I pulled out four boxes of bandaids; three were full and one was empty. One box half-full of knee highs. A dozen paperback books. Two plastic containers filled with shoes she never wears. One empty box of Kleenex. One full box of Kleenex. And piles and piles of old junk mail and activity calendars from her assisted living facility and loose pieces of papers scribbled with illegible notes in her handwriting.

And drum roll please…six new pads of writing paper and one packet of six new pens.

As we sifted through the pile of old mail and calendars and loose pieces of paper, we were able to throw the majority of it out. At her insistence, we kept the few Christmas cards she received last year. And of course, the latest issue of her favorite magazine. And her monthly calendar with the facility’s activities calendar paper-clipped to September. I organized the cabinet so she could reach everything easily. With plenty of room for her to toss in new items and hopefully still find what she needs.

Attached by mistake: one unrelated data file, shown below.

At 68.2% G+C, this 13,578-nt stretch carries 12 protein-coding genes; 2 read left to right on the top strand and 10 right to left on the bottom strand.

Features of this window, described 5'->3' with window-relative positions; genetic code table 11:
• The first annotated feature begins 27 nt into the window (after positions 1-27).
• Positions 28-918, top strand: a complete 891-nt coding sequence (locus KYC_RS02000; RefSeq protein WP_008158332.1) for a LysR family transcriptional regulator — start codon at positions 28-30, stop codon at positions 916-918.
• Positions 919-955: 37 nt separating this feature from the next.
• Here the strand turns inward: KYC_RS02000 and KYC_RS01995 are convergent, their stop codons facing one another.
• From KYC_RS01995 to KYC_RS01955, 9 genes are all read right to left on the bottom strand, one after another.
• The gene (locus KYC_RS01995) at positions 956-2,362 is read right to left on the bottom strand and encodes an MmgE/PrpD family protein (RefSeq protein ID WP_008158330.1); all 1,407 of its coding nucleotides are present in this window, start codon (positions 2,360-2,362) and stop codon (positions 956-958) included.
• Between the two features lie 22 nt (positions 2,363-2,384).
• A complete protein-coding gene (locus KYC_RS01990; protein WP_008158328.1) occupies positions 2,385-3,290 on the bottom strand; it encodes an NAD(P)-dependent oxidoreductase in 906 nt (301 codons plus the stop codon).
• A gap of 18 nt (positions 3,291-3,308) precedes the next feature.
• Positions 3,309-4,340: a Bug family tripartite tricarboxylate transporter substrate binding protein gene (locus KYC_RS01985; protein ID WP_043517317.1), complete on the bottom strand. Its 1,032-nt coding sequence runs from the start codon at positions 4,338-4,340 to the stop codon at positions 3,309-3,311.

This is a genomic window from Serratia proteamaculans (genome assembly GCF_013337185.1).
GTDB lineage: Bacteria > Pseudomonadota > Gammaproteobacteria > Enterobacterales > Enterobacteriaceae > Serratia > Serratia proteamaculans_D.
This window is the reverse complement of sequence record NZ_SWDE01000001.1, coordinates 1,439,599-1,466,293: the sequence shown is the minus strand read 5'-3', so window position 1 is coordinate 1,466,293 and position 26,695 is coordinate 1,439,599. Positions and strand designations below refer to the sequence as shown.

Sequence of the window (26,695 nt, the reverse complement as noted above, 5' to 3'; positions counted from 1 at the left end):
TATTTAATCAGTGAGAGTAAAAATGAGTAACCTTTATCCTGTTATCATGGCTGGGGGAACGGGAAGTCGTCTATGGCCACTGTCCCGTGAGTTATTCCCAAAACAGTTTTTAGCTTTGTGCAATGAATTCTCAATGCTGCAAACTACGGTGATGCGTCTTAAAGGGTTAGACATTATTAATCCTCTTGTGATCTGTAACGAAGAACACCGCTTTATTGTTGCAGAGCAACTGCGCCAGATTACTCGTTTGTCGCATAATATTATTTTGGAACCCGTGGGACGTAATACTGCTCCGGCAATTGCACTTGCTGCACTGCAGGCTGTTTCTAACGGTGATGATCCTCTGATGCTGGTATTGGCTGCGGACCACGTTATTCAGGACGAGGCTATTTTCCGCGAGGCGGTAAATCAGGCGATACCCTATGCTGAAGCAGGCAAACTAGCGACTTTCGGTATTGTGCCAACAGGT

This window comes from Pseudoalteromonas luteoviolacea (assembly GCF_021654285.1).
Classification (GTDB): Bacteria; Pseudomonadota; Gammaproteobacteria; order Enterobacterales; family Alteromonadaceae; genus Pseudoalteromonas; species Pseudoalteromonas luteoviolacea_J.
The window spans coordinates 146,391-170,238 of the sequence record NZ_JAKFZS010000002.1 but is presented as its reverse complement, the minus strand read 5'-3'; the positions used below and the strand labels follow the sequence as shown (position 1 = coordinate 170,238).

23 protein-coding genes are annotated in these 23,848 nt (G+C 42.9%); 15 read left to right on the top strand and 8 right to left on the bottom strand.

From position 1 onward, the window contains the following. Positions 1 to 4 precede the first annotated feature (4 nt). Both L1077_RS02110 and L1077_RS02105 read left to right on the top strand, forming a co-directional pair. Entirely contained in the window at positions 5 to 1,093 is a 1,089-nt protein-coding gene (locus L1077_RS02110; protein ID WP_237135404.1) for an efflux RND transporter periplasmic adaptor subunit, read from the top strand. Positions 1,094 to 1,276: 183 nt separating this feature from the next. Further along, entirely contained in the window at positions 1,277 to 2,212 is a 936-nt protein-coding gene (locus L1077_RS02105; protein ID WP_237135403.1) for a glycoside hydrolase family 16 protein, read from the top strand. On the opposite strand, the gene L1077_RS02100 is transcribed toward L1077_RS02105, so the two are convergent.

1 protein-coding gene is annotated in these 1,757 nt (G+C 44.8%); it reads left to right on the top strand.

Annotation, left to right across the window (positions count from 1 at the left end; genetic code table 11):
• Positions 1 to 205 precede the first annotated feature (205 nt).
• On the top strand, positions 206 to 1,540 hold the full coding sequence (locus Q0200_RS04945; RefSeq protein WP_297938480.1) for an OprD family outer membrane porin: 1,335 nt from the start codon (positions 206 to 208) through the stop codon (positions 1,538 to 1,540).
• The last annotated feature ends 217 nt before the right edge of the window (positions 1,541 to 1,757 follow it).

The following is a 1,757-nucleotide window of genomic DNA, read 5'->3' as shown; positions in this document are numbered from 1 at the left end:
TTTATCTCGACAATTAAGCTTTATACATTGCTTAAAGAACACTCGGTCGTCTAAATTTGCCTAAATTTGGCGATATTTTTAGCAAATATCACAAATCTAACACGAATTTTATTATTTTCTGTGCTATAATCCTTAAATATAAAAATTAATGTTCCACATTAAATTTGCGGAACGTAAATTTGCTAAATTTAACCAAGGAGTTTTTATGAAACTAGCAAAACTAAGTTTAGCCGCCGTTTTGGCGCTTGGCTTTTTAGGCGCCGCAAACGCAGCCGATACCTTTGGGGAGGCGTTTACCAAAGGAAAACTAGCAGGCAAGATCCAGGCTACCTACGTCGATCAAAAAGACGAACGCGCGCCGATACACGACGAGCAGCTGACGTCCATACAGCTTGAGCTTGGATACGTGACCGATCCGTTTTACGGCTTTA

And, oh yeah…I did find that illusive sewing kit. It was laying on top of some handkerchiefs in one of her dresser drawers. Since I had been in that dresser drawer only a week ago, I am curious to know how it had magically appeared there this week. I wonder where its secret hiding place was. And what may be hiding there now.

I suppose that discovery will have to wait for next week’s game of Hide and Seek and our latest game…the Treasure Hunt.